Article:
Friday, March 17, 2017

Waiter, there's a . . .

        . . .rock in my river!
       When I was first re-aquainting myself with fishing several years ago (to satisfy my son's initial interest in the sport), I fell back on what I had known and done in my high-school days: either "bait-and-a-bobber" or spinner fishing. The hope (and sometimes success) was that some roaming bass (or crappie or bluegill) would either be fooled, or enticed, to swallow the lure or bait. An incredible fight would ensue, and, triumphantly, I would bring the victim to the net (and then home, to be breaded and fried). Those early fishing experiences were generally on a small lake or some other impoundment -- in other words, on still-water.  I could usually see any hazards, like downed trees, rusted-out car-bodies, etc.  And, seeing them, I would avoid them, as I didn't want to lose that worm!  I was not a particularly sophisticated fisherman, simply one who cast the hook into the water and hoped for the best (and certainly NOT to get snagged).
        As I indicated, when I re-joined the angling ranks, I went back to ponds with my (and my son's) spinning rods. Shortly thereafter, however, I was introduced to the addiction of fly-fishing.  And, lo and behold, I learned you could fly-fish on ponds! My success rate didn't improve much. My companions (well, my teachers), of course, saw stillwater fishing as only a part (and, truth be told, in Colorado, a lesser part) of fly-fishing. The "true" sport was on the rivers of the Front Range and Western Slope. Wishing to "be in the know" (or part of the fraternity), I began to accompany experienced anglers on their weekend outings. I quickly discovered that there were some major differences between stillwater- and stream-fishing (aside from the obvious that the water is FLOWING).

       One of those many differences was that the obstacles that I tried so assiduously to avoid were no longer obstacles, they were now "structure", and the fish were less prone to cruise about, but to hang around the structure waiting for the current to bring the food to them. So, beneath downed trees, or along under-cut banks -- those were great places to find fish. There was, of course, always the threat of losing the flies at the end of the line to the angler-foiling tree! But, nothing ventured, nothing gained. (Frequently touted "wisdom" is that if you're not losing a lot of flies, you're not doing it right.)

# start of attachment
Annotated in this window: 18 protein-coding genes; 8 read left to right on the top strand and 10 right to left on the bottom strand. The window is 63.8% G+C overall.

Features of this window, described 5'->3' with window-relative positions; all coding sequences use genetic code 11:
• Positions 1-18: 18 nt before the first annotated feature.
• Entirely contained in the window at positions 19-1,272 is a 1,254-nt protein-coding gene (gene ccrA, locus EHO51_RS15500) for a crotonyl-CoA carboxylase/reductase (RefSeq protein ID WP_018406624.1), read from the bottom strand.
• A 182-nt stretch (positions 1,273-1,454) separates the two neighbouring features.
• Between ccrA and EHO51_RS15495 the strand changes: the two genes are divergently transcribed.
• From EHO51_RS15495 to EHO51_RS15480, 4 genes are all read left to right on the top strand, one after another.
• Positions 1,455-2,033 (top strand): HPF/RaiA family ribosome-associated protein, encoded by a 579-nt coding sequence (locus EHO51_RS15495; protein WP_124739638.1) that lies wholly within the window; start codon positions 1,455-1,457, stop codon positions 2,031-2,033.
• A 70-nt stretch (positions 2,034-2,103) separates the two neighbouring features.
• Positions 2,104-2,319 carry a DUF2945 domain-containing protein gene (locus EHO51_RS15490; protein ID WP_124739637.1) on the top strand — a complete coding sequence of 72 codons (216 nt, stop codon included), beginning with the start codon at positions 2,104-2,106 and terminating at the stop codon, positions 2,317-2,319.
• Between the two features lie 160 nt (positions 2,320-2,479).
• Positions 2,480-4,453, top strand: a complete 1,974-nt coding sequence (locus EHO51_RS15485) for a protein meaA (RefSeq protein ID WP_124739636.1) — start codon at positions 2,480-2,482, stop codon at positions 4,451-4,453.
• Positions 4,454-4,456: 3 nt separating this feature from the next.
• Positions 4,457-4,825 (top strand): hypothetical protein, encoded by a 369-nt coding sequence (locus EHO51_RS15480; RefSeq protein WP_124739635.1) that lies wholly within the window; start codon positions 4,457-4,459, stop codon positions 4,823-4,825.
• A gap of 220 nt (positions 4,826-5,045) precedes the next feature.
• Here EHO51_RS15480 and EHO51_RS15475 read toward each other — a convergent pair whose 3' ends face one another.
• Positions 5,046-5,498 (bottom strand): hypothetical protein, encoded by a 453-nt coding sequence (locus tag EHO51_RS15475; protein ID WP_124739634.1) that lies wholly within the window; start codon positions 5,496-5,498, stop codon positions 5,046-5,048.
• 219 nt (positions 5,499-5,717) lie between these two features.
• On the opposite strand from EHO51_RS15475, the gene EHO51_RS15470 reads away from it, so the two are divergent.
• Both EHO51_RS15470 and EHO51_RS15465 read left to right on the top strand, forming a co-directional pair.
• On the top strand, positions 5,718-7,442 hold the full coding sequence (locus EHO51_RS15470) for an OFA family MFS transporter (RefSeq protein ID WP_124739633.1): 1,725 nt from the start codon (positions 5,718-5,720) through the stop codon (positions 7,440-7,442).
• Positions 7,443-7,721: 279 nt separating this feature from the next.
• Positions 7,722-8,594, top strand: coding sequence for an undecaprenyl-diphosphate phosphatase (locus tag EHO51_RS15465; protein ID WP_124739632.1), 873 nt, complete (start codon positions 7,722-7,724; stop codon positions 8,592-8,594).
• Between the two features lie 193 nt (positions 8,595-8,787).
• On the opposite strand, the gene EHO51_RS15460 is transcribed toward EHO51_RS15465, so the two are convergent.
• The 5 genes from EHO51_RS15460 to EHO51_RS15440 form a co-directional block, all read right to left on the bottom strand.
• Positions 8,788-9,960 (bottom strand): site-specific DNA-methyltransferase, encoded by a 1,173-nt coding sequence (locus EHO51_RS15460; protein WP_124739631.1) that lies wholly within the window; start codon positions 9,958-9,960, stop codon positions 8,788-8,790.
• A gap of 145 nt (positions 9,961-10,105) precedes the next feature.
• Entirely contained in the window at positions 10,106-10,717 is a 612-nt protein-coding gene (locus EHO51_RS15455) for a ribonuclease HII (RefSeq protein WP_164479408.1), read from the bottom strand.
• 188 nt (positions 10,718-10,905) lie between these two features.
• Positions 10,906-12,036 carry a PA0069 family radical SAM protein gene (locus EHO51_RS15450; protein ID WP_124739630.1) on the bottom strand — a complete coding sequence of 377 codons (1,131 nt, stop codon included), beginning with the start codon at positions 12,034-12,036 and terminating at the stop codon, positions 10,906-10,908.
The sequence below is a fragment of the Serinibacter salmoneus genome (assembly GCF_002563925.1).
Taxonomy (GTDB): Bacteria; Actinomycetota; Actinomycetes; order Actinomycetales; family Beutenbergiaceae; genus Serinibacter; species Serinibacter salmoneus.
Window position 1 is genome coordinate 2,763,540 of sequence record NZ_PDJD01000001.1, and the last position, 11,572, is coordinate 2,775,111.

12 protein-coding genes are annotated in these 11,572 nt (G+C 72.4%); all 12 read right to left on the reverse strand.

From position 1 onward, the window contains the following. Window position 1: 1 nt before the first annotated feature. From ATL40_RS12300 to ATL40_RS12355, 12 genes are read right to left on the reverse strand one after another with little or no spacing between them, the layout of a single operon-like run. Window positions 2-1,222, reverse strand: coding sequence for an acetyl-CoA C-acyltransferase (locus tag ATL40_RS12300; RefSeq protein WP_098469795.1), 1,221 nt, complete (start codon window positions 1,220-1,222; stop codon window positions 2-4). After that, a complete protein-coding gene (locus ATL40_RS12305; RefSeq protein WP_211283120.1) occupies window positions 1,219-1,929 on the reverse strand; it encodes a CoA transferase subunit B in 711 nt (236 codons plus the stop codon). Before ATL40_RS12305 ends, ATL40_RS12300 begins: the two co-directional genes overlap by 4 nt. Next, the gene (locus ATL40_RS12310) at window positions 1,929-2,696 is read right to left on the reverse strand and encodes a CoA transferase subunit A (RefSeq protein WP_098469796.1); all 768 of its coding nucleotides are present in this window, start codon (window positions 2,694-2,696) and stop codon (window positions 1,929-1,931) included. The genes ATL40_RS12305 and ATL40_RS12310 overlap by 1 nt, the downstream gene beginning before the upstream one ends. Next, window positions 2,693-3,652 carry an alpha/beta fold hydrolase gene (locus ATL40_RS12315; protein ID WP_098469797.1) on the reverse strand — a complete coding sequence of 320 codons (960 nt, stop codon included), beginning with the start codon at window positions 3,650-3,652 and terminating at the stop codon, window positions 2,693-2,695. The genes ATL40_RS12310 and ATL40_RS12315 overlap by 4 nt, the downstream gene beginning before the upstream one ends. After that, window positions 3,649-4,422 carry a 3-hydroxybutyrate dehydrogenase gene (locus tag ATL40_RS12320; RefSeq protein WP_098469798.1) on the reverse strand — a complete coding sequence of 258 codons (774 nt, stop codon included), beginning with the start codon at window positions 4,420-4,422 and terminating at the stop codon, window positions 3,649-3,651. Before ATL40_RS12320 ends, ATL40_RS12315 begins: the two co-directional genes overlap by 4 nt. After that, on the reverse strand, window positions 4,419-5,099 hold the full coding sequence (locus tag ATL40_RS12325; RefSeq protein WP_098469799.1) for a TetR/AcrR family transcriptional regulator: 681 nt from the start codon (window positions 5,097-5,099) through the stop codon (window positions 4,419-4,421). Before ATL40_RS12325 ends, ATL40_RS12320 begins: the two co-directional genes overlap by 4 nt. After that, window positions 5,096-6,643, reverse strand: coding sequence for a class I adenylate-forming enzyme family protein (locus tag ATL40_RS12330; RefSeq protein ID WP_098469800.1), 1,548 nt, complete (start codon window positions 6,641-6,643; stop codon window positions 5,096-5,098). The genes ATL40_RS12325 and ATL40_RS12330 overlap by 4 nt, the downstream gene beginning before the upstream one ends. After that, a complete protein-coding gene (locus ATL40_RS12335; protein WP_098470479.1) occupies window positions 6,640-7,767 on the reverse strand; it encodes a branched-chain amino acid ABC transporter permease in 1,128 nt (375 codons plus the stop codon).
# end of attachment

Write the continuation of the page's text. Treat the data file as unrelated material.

There are other obstacles of course (fortunately, not as many rusted-out car-bodies). They could certainly snag my line or capture my hook. They are:  rocks.  Sometimes they are large and protrude above the surface of the water; other times they are submerged, and the only evidence of them might be some swirls on the surface. And, so, relying on my old memories, I was very wary of those rocks. But, as the picture above shows of "Prime Lies in Red", a very likely location for the trout are behind those wily hook-catchers. (There are other bits of prime trout real-estate with respect to rocks as well). The reason for all of them being significant is that the current flowing into, around, and behind the rocks concentrates the floating bug-life into a nice feed-bag.
        I've learned, therefore, that avoiding obstacles (or, in other non-fishing circumstances, trying to remove or destroy them) can decrease my possibility of gaining something I want (i.e., a large trout!). The "learning" is to focus less on the obstacle and more on its surroundings. The marginal areas are the often the most productive.*
        This "strategy" translates into other arenas, I believe, as well. I just think how much effort we spend on trying to convince the "other side" -- politically or theologically -- of our position (i.e., destroy or remove the rock). Social science has shown that that is NOT productive. But there are many on the margins who are willing to "take the bait", i.e., engage in a meaningful encounter. I recall that, in the late 1990s, I commented to a campus minister colleague that the sign hung on the front of his building that claimed "Dropping bombs is a sin!" was not going to bring in "questioners" to talk with him, but was, in effect, creating a barrier to conversation, and thus to change-of-mind. He was trying to destroy the obstacle rather than engage the questioning margins.
        I still don't like losing my flies to rocks in a river. But I'd much prefer to be in a place where I can encounter another being.



*  The same is often true in birdwatching -- the area where a forest gives way to a field, or a field to a river, generally produces a larger variety of bird species. 

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